Barnhill Quarry

Work has started on the construction of new homes on top of a former quarry in the South West.

Just behind the high street in the medieval market town of Chipping Sodbury, near Bristol, construction work has started on the first phase of a new development of 2, 3 and 4 bedroom houses.   Contractors have moved onto a flat level site and will in the main be using raft foundations for the development.  This straightforward approach on the site of the former Barnhill Quarry belies the extensive engineering expertise that has been required to address the challenges of filling a quarry, in places 35 metres deep, to create a level development platform of over 30,000m2.

Settlement modelling

Understanding the scale and time of settlement was an essential requirement for the development management.  Preconstruction assessment of the fill performance and prediction of settlement characteristics was carried out in order to define the point at which settlement would effectively be complete and construction could begin. This enabled the client to confidently negotiate the sale of the finished platform to the house builder.

The pre-construction model indicated that a period of 2.5 months was required between completion of filling and start of construction.  Whilst the magnitude of post-construction settlement was very small, the final out-turn was a period of 3 months following completion of filling, and confidence that construction could begin.

The former quarry faces extend for up to 11m above the east and west side of the finished development platform. A detailed risk assessment was undertaken of potential trajectories in the event of rockfalls from the cliffs. This enabled efficient design of a catch trench at the toe of the slopes to minimise landtake within the development platform.

Making in-roads

One of the first challenges on the project was to construct a new access road for an adjacent supermarket development at the south end of the quarry. The access road was required at original ground level before quarry filing could begin, requiring a 10m high reinforced earth slope formed at 70 degrees and constructed on a bench in the quarry face.

Additionally, a haul road was required along the floor of the 1.3km long and 125m wide quarry in order to deliver fill material from the adjacent operational quarry, to the platform area. The steep climb from the quarry floor also required an engineered access ramp to be built. The access ramp passed over a former tailings lagoon containing saturated silt soils. Engineers formerly engaged on the project recommended a design incorporating costly wick drains to relieve excess porewater pressures caused by the ramp construction. Through provision of a longer route on the ramp, at shallower gradient, Clarkebond provided an alternative design where porewater pressures were confined within the lagoon under increased normal loads, thus controlling the destabilising effect and removing the requirement for expensive additional drainage.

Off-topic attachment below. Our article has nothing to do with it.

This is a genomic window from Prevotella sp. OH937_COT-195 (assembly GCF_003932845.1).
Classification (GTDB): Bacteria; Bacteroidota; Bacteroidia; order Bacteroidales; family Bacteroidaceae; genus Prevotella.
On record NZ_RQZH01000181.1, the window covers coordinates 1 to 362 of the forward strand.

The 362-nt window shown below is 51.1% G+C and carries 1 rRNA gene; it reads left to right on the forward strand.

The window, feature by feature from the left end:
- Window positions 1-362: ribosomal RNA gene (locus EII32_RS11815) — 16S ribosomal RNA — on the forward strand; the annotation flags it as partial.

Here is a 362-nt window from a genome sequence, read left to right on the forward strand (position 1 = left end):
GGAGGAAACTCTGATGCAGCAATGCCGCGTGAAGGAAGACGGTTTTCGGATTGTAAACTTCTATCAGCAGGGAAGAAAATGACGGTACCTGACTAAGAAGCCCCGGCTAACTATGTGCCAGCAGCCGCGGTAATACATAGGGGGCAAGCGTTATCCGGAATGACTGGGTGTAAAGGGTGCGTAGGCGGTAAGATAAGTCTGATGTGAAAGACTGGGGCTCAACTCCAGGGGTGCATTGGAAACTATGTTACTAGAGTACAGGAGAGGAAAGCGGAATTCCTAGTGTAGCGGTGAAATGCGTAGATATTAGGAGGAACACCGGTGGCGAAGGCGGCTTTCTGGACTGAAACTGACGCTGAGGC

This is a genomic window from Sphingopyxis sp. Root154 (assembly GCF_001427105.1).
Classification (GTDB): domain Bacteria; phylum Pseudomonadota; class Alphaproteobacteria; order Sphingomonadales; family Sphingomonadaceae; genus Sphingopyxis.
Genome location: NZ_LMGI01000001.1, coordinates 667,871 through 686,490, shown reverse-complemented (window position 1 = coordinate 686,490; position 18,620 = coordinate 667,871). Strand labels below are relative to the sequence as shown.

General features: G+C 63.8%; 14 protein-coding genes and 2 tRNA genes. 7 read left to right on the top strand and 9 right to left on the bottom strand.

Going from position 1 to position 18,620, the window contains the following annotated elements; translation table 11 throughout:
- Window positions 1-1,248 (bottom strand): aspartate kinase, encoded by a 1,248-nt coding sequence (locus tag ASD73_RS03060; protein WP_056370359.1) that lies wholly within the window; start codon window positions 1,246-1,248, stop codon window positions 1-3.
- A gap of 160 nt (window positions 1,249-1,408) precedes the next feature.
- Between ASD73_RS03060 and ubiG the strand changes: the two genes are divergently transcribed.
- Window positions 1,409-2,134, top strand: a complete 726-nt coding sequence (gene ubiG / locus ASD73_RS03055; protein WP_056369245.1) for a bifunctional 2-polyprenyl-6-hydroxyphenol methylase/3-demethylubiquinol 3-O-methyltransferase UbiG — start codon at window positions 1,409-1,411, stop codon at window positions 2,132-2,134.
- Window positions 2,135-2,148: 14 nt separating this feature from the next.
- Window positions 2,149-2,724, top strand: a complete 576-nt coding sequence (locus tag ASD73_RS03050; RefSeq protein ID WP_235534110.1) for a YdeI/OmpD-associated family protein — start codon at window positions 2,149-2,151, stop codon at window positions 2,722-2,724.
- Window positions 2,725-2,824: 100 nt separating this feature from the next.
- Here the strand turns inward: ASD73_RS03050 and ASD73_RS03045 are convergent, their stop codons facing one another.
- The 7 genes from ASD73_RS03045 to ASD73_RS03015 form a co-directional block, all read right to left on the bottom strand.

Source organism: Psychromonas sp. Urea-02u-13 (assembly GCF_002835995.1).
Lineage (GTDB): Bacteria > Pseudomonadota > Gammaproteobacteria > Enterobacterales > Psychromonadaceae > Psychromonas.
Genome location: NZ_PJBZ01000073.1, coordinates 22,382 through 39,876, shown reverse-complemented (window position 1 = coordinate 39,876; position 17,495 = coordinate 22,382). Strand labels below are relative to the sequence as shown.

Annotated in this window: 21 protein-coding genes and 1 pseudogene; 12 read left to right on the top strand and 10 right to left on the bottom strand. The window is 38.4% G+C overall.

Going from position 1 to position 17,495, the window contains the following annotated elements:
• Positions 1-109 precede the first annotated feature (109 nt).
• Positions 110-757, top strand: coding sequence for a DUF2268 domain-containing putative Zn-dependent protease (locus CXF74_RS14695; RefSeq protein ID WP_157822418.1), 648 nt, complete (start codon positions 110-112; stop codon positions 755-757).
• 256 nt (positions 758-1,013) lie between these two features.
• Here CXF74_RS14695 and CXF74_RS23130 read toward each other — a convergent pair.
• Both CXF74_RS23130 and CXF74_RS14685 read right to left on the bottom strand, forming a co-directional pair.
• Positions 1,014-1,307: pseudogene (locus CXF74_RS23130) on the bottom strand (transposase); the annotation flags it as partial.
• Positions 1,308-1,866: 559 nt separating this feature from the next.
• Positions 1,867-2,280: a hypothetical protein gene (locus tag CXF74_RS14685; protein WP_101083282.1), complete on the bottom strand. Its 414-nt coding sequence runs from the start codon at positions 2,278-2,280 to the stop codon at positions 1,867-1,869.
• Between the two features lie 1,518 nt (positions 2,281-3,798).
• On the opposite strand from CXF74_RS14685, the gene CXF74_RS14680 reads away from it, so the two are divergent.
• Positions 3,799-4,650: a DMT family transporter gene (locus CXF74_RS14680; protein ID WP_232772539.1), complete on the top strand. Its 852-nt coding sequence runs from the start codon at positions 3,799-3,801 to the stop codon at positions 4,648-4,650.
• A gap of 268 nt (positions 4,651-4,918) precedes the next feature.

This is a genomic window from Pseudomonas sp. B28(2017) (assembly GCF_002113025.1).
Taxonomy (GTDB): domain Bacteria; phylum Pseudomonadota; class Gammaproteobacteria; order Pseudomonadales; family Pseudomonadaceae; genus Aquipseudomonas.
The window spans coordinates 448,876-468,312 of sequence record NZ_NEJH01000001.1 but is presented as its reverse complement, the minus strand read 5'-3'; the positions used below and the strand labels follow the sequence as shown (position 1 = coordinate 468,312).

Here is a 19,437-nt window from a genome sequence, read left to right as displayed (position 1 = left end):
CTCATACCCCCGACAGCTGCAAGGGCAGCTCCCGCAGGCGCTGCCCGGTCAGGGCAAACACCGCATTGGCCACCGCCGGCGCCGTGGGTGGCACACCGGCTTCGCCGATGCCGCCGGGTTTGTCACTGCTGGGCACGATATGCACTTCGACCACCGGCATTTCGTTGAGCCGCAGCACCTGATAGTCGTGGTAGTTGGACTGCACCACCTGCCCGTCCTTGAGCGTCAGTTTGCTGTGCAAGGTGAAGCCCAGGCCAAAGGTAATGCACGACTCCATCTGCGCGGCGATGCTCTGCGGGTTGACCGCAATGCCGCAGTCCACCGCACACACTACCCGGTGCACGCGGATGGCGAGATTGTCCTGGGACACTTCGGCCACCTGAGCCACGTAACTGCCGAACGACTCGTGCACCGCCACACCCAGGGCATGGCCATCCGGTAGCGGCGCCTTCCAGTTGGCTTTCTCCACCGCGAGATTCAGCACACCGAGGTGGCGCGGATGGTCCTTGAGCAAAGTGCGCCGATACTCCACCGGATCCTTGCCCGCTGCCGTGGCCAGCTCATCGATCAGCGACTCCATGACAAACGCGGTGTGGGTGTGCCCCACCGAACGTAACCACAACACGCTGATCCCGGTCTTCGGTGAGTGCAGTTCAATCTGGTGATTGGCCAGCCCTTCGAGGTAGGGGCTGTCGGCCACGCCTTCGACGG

Immediately following completion of the temporary slope, construction started to fill the main quarry. 

What lies beneath?

The fill was derived from several sources.  These included waste soils remaining in the quarry when it was abandoned; quarrying an area of poor quality rock from the adjacent operational stone quarry, which also created a new platform from which quarry plant could operate, and a minor volume of imported waste soil from other local developments, via a treatment hub.

The fill body was built up in 1m thick layers and compacted using High Energy Impact Compaction (HEIC). The use of thick layers provided a rapid means of placing the fill to the required 5% air voids. The fill mix also needed to allow for ultimate inundation of the fill body that will occur on cessation of adjacent quarrying and associated groundwater lowering, whereupon the water level will thus rise by about 24m above the quarry floor. Prevention of collapse compression was therefore a significant consideration both in the soil grading specification and quality control during placement.

Arrangement of various soil types, including cohesive and granular portions, within each layer ensured short drainage paths facilitating rapid self-weight and consolidation settlement.  Prediction of settlement characteristics were made ahead of the construction based on parameters derived from laboratory testing. It was recognised that this would provide a conservative assessment of both rate and magnitude of settlement.

Settlement monitoring was undertaken throughout the fill placement using gauges installed at various levels within the fill body. This provided quantification of actual magnitude and rate of settlement as the fill body was constructed, enabling continual refinement of the settlement model to provide accurate prediction of the post-construction settlement in order to define the finished fill level.

Jon Palmer, Clarkebond’s Geoenvironmental Director, who has managed the geotechnical aspects of this project from day one, commented, “Achieving the residual settlement targets within 3 months of completion of filling was key to the financial viability of the project and, as far as we are aware, without precedent. The success of the project is testament to the compaction technologies employed, and rigorous control of the onerous specification. This was only achieved through close collaboration between client, contractor and designer.”

Fill Facts:

  • Maximum depth of fill   30m
  • Overall volume of fill  720,000m3
  • Contract value£2.55m

Engineers: Clarkebond
Compaction Contractor: Landpac
Earthworks Contractor: Sanctus
Site Owners: Chelverton Deeley Freed
Developer: Bloor Homes (Swindon) Ltd